As we’ve been doing for several years now, we’ll break down the Pittsburgh Steelers’ opponent each week, telling you what to expect from a scheme and individual standpoint. Like last year, Josh Carney and I will cover the opposing team’s defense. I will focus on scheme, Josh on the players.
Today, scouting the Indianapolis Colts’ offense.
ALEX’S SCHEME REPORT
Colts’ Run Game
Though their run game doesn’t have the teeth it did last year, it’s still a potent rushing attack led by Jonathan Taylor, one of the most talented backs in football. He remains the team’s bell cow. Though hampered by injury earlier in the year, he’s played 75% of the offense’s snaps in six of the eight games he’s participated in this year. Taylor’s still averaging a healthy 4.6 yards per carry, the 11th-best of any back with 100+ carries this season. Still, that’s down from 5.5 yards per carry in 2021. His touchdowns are also way down – 18 touchdowns last year, just three so far this season. Ball security has been an issue for him, though that’s in part due to his volume, and he has three fumbles this year after fumbling four times a year ago. Those three fumbles are tied for the second-most of any RB in the game, only behind the recently waived Melvin Gordon.
Taylor is the main back in this offense. With Nyheim Hines dealt to Buffalo, Deon Jackson is the backup but he’s more active in the passing game, which we’ll touch on below.
As a team, the Colts are averaging just 4.1 YPC, 25th in the league (to be clear, all these stats from me will be entering Week 12 and don’t reflect the weekend’s results). They have only six rushing scores, tied for 28th overall. They have just 26 runs of 10+ yards, tied for 25th in the league, so their run game is far below where it was a year ago. But again, some of that has been without Taylor and his “down” year is still a good year for most other backs in the league.
Schematically, they are a heavy man-blocking/duo team that loves running behind big and powerful LG Quenton Nelson. Some clips of that below.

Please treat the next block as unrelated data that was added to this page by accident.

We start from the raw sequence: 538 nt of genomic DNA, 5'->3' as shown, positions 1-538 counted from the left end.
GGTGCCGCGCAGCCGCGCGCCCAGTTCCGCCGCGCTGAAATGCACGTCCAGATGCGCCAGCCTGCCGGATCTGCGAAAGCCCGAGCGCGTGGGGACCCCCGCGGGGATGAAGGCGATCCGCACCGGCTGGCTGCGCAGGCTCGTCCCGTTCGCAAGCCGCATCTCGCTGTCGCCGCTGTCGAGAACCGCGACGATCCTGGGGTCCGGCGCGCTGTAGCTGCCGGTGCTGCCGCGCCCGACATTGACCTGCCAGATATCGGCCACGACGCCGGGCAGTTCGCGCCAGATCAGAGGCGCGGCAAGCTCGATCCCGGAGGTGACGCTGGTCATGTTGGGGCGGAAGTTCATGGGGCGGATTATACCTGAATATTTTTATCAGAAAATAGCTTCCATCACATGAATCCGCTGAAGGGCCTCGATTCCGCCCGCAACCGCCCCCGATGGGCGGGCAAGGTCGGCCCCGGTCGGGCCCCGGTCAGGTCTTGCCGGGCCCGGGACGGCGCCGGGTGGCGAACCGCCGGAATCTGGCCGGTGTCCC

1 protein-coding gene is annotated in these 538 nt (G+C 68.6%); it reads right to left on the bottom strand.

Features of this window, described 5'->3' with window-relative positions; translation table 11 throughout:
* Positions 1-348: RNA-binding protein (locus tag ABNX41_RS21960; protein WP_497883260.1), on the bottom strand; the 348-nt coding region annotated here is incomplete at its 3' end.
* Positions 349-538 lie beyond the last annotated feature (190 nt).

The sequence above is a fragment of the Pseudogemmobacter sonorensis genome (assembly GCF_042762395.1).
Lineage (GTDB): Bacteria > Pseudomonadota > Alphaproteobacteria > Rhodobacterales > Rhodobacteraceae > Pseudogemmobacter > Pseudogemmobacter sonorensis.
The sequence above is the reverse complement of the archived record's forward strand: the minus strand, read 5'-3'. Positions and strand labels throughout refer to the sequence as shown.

Like many teams, including the Steelers, watch out for split flow action from an off-ball tight end. They also run outside zone, which you can sometimes anticipate when they’re in 12 personnel, like here.
They will also use a 6th offensive lineman. Some other offensive stats: Entering Week 12, they ranked 31st in points per game at just 15.7, only ahead of the Denver Broncos. They’ve scored 26+ points in just one game this year and have been held under 20 in four of their last five. In a word, their offense has been unproductive. That’s in large part due to their poor situational football, 25th on third down (36.9%) and an even worse red zone offense, 30th at 43.3%. It’s a minor miracle they aren’t last.
Colts’ Pass Game
Matt Ryan’s back in the saddle after being briefly benched during the year but brought back when Jeff Saturday was named interim coach. Rumor has it Ryan was benched at Jim Irsay’s demand, not due to old HC Fran Reich’s decision. Ryan has a very high completion percentage, third-highest at 69.2%, but that’s due to his short-game throwing. His YPA sits at 6.8, tied for 21st out of 35 qualifiers. In the two games since his return, his completion sits at a whopping 73.3% and he hasn’t turned the football over. He should have never been benched in the first place. Still, I’m not going to act like he’s been anything better than mediocre, throwing 10 touchdowns to nine interceptions.
Michael Pittman Jr. is the Colts’ leading receiver in targets, catches, and yards with a 67/678 line on 92 targets. But he’s found the end zone once this year, making him an excellent future Steeler. Paris Campbell and TE Jehlani Woods are tied for the team lead with three touchdowns, though two of Woods’ occurred way back in Week 3. Tight ends are a big part of the offense, a multi-head attack. Combined, they make up for half of the team’s passing TDs this year and three of them have 10+ receptions. Kyle Granson is more of an H-Back type but a good athlete.